Academic journal article The Journal of Southern History

Civil War Canon: Sites of Confederate Memory in South Carolina

Academic journal article The Journal of Southern History

Civil War Canon: Sites of Confederate Memory in South Carolina

Article excerpt

Civil War Canon: Sites of Confederate Memory in South Carolina. By Thomas J. Brown. Civil War America. (Chapel Hill: University of North Carolina Press, 2015. Pp. [xii], 362. $39.95, ISBN 978-1-4696-2095-4.)

The battle over Civil War memory had, until recently, been subject to an uneasy truce. This armistice ended in June 2015 when a gunman entered a historic black church in Charleston, South Carolina, and killed nine African Americans during Bible study. The alleged perpetrator's social media accounts included white supremacy rhetoric and a picture in which he held the Confederate battle flag. In an astonishing development, South Carolina's governor and legislature agreed to remove the Confederate flag from its honored place near the statehouse. As a result of this tragedy, a new phase in the battle for Civil War memory began as Confederate flags and monuments across the nation came under attack. In a well-timed study, Thomas J. Brown, a professor at the University of South Carolina, assesses Confederate memorial sites. Instead of undertaking a systematic examination of Confederate memorialization in South Carolina, Brown chooses specific places in the state's commemorative landscape, including Magnolia Cemetery, several John C. Calhoun statues, Fort Sumter, and the CSS Hunley, and assesses their evolution in the decades since the end of the Civil War.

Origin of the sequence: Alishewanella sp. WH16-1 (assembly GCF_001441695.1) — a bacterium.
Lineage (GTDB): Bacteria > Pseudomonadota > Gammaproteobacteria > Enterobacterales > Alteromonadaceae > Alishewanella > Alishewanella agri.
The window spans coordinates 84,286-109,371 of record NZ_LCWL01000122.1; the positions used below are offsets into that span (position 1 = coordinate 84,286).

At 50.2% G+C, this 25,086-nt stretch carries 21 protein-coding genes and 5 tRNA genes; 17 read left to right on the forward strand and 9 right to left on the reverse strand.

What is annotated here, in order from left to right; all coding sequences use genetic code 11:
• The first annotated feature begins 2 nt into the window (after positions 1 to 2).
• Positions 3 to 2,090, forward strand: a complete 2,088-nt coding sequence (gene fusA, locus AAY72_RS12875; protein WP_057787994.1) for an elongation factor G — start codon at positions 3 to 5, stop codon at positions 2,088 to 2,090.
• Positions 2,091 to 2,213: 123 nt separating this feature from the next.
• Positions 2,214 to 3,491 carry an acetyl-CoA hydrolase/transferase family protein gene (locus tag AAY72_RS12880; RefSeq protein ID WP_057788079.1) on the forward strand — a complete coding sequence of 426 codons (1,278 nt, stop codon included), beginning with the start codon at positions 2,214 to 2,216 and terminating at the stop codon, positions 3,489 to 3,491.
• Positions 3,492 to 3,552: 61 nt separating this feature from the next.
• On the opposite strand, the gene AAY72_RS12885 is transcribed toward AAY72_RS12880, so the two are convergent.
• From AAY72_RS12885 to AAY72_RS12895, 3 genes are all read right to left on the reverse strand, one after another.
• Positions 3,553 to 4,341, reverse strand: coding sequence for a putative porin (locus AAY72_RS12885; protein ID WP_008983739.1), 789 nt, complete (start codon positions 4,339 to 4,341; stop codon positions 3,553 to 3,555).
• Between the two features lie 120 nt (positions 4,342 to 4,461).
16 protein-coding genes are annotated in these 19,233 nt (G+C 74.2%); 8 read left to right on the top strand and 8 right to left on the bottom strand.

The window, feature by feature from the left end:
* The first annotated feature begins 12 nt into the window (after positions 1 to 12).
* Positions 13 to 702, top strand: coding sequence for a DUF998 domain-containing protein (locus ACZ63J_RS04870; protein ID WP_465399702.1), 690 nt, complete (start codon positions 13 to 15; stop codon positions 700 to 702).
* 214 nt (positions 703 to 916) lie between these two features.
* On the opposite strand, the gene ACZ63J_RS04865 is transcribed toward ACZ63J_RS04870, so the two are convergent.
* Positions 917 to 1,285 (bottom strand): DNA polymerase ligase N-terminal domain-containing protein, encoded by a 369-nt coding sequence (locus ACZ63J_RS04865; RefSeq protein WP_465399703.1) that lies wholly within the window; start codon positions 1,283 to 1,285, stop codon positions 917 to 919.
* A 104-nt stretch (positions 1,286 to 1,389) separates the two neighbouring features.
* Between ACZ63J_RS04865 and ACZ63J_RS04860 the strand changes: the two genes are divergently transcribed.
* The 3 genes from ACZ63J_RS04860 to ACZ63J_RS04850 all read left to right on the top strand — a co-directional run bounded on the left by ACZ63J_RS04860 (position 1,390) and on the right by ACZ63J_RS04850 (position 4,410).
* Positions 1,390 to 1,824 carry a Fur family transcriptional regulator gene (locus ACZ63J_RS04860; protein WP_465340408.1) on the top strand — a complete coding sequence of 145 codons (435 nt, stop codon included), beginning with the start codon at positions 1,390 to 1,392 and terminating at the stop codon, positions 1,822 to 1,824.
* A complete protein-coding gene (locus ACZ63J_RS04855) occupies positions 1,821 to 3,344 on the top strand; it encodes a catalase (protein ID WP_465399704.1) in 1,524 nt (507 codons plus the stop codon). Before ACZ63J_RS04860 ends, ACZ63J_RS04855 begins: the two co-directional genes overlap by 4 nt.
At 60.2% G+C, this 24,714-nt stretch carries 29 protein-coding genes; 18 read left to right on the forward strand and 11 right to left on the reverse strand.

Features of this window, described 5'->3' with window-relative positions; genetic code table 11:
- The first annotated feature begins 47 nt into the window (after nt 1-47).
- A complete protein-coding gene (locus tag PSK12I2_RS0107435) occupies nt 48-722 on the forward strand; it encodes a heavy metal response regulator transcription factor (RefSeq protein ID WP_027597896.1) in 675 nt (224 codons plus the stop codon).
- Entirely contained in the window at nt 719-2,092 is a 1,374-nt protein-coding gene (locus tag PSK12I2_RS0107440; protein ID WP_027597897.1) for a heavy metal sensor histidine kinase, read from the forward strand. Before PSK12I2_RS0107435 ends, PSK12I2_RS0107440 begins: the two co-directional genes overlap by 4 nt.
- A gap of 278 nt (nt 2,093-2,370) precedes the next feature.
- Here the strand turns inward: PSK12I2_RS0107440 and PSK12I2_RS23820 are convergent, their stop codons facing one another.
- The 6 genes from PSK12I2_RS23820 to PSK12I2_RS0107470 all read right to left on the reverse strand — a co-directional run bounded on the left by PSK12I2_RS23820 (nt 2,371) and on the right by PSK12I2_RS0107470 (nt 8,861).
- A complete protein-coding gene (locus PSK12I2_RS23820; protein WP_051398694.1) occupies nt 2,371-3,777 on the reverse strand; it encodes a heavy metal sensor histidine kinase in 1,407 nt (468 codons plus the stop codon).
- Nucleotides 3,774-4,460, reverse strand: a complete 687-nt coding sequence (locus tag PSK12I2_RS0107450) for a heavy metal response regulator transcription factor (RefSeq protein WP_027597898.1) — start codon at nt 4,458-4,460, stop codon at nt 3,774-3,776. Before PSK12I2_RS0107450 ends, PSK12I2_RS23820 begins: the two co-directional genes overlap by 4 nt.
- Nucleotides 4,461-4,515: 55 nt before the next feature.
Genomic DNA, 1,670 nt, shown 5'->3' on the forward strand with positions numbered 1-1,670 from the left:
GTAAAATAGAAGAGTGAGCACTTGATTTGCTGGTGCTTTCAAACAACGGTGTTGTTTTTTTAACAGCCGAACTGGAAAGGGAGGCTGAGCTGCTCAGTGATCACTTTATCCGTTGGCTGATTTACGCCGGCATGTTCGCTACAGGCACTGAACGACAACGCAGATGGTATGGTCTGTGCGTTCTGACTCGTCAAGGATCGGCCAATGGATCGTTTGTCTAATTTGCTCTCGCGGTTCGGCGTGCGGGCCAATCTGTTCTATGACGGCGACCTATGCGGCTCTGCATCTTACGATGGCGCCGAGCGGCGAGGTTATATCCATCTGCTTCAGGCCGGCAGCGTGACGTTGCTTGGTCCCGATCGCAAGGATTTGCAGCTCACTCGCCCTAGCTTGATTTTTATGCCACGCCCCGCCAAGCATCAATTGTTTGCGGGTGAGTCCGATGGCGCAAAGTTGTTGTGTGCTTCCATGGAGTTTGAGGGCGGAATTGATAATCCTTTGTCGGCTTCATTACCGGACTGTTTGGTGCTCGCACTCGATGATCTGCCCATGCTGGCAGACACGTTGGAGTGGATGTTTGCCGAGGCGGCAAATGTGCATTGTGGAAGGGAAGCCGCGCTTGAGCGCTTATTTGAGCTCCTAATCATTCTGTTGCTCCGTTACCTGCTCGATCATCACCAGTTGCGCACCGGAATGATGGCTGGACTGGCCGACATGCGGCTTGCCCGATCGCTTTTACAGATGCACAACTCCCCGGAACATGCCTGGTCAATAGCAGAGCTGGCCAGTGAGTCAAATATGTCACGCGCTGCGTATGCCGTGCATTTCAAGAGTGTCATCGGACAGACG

Because he examines these landmarks across time, from the period immediately after the war until the present, it should come as no surprise that Brown "excavates the foundations of Confederate landmarks to reveal a shifting, contested collective memory" (p. 1). According to Brown, much of this contest occurred because "successive generations of South Carolinians negotiated different forms of modernity," which explains much of the difference he finds across the decades (p. 5). What is surprising is the extent to which he asserts that race is not as dominant a concern in Civil War memory as one might believe. …

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